Lifelong Learning, Information Literacy, Assistive Technology, Information Skills, Librarians, School Libraries, Library Role, Accessibility (for Disabled), Special Needs Students, User Needs (Information), Emotional Intelligence, Multiple Intelligences, Library Services, Information Services, Educational Resources
Having a child come into the library--whether on his/her very first visit or one of many visits--means that school librarians have the incredible privilege--and responsibility--to make that child feel welcome and to support his/her learning process in every way they possibly can. Whether a child is officially labeled as being "differently able" (having one or more characteristics that society labels as a disability) or whether he/she is perceived as "typically able," each of the students needs for librarians to be on the cutting edge of information resources and access. Moreover, the students need librarians to help them understand how their differences make them specially able. It is through this process that school librarians also discover the child's gifts and abilities, and can use his/her differences to help him/her develop the information literacy skills and multi-literacies necessary for lifelong learning. In this article the author discusses how to use resources and assistive technologies to support students' differences and abilities.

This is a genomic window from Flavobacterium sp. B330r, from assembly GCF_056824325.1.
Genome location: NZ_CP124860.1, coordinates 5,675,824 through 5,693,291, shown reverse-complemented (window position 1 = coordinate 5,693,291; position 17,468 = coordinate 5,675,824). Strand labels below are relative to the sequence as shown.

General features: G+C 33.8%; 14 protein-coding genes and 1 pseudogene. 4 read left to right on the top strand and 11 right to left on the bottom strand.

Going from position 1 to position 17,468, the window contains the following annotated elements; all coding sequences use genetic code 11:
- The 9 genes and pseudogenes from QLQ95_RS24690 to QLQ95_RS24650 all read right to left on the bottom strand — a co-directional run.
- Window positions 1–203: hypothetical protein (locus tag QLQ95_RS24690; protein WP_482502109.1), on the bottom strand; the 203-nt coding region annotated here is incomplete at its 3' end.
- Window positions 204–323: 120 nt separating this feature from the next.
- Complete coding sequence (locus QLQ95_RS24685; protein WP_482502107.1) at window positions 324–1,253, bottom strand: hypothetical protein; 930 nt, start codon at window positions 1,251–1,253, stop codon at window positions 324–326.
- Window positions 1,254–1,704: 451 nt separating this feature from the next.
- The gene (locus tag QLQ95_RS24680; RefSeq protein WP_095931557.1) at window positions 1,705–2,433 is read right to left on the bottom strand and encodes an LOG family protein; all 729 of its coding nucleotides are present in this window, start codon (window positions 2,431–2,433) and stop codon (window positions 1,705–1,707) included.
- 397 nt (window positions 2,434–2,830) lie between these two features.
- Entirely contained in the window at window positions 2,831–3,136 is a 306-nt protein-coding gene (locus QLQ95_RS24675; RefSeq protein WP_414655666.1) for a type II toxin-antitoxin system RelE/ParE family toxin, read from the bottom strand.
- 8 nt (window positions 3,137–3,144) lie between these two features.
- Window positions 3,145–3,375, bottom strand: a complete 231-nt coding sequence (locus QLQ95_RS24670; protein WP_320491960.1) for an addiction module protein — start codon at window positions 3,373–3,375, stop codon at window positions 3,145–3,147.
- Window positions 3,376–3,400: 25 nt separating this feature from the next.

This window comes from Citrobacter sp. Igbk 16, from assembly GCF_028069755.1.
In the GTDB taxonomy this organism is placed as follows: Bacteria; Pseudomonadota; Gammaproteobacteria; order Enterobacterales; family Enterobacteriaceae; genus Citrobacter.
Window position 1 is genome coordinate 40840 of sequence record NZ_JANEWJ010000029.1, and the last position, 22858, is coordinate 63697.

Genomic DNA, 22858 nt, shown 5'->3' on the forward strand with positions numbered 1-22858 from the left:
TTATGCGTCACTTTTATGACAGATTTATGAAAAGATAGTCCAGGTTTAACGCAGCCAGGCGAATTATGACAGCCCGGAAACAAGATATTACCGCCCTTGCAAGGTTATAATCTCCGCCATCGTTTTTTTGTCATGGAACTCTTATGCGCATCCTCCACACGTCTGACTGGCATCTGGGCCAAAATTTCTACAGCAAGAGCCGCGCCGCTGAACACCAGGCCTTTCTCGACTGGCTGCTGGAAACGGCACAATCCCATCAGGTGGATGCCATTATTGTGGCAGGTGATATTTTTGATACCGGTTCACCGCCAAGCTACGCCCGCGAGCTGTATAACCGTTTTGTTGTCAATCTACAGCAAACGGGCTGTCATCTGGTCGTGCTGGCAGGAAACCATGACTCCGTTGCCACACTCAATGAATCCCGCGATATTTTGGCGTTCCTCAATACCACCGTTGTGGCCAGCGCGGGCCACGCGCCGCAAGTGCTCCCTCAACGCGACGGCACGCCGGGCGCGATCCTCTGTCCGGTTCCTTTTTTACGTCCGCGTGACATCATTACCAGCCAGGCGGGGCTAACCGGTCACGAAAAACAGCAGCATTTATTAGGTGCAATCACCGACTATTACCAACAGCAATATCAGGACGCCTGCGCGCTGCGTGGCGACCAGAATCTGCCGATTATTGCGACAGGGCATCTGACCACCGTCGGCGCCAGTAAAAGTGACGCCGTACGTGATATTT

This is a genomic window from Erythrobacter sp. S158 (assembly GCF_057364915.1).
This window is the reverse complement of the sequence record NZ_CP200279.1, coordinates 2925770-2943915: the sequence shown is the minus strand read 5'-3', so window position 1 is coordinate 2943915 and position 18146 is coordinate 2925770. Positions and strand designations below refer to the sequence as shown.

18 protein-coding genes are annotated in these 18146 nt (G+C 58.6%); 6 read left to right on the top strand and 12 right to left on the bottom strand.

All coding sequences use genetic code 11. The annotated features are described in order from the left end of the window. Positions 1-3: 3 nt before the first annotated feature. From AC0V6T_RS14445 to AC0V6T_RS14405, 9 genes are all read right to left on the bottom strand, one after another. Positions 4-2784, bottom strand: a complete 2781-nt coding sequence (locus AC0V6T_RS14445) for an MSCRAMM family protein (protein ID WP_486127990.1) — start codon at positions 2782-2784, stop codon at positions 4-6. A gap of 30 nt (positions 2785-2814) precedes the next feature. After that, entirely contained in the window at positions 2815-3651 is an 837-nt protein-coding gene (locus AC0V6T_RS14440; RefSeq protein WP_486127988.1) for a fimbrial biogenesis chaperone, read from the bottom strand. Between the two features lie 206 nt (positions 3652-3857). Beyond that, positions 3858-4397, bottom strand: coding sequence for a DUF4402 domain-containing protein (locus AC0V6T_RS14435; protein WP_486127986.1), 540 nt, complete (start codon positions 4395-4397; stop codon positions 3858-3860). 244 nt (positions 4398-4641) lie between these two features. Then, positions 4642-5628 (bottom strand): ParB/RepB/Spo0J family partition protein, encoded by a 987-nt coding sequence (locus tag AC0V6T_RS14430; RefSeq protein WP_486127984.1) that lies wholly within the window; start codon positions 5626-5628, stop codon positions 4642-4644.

Published in Knowledge Quest, Volume 39, Issue 3, 2011, pages 64-69.
© Knowledge Quest 2011, American Association of School Librarians
Copeland, C.A. (2011). School librarians of the 21st century: Using resources and assistive technologies to support students’ differences and abilities. Knowledge Quest, 39(3), 64-69. https://eric.ed.gov/?id=EJ963482